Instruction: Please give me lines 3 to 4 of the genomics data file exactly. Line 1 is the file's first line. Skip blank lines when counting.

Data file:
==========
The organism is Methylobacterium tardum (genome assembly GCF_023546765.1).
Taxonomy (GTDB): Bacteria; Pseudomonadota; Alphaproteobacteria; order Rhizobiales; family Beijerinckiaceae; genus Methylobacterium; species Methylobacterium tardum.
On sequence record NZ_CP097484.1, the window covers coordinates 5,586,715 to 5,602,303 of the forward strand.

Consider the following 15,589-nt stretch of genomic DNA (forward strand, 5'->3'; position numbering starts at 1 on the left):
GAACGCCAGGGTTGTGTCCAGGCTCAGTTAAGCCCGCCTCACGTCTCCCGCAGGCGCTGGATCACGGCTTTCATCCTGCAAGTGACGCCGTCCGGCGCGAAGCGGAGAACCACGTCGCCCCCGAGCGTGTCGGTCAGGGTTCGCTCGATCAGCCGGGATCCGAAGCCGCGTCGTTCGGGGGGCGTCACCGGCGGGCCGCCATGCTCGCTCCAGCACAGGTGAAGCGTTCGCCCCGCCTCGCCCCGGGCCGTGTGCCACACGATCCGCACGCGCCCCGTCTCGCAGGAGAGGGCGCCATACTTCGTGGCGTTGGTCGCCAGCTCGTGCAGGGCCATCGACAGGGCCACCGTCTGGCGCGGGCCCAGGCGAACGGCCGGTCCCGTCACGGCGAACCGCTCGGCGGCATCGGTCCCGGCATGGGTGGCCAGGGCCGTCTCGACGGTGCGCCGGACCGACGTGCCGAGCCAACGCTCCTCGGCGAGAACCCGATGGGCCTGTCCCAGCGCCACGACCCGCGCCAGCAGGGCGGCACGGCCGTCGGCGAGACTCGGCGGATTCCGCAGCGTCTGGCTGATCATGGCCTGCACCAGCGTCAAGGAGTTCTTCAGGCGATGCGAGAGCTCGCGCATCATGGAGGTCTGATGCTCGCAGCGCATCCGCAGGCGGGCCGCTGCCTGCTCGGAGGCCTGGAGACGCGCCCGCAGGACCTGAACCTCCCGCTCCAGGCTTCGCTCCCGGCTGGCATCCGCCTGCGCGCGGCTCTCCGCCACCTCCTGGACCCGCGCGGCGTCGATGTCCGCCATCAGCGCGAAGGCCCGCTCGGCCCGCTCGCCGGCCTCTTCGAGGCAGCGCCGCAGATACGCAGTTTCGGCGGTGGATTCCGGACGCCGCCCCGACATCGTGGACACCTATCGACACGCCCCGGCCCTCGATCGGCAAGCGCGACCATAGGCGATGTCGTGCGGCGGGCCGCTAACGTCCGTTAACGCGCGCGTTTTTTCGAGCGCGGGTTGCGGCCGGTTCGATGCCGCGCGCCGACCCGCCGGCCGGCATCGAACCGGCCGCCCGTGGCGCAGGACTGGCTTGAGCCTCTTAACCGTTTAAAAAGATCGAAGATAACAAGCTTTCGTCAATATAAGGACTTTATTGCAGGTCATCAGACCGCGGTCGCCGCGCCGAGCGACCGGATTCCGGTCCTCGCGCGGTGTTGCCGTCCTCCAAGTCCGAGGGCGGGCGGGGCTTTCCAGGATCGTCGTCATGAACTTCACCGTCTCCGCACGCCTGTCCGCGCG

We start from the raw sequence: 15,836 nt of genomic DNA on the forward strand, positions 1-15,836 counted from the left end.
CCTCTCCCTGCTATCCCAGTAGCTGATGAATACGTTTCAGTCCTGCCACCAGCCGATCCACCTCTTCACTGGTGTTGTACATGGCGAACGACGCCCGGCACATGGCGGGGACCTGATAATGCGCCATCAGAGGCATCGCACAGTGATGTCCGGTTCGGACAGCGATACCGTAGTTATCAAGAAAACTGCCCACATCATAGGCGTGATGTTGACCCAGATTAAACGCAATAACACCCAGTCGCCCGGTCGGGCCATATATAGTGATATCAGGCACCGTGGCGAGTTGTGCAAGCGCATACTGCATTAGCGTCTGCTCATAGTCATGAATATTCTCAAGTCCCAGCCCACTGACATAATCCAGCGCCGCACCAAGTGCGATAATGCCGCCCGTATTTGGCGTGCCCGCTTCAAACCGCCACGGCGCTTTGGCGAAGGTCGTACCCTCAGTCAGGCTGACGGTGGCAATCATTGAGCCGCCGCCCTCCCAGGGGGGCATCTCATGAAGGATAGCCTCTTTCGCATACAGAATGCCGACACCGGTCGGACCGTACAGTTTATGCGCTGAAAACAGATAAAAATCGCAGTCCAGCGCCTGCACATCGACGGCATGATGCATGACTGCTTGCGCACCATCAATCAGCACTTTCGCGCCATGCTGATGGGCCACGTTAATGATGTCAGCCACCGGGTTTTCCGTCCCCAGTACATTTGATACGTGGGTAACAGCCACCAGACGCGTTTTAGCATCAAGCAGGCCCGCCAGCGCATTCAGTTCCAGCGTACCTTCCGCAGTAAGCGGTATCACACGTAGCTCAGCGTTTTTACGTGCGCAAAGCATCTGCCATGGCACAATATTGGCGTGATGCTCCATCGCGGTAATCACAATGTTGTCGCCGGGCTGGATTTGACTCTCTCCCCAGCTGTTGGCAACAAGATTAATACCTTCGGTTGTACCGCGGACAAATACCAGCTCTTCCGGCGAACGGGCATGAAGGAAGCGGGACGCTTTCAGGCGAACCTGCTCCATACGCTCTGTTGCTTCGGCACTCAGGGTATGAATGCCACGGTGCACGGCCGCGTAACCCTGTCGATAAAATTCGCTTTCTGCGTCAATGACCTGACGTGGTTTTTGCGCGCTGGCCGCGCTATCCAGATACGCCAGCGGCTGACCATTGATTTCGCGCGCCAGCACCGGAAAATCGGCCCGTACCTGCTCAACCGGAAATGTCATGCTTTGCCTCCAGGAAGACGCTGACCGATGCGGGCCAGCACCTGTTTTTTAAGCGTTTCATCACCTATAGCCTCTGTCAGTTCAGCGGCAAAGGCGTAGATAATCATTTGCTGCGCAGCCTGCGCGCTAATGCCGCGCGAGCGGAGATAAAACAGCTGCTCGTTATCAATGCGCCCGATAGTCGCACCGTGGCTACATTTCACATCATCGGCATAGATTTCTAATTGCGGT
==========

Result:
On sequence record NZ_CP097484.1, the window covers coordinates 5,586,715 to 5,602,303 of the forward strand.

Consider the following 15,589-nt stretch of genomic DNA (forward strand, 5'->3'; position numbering starts at 1 on the left):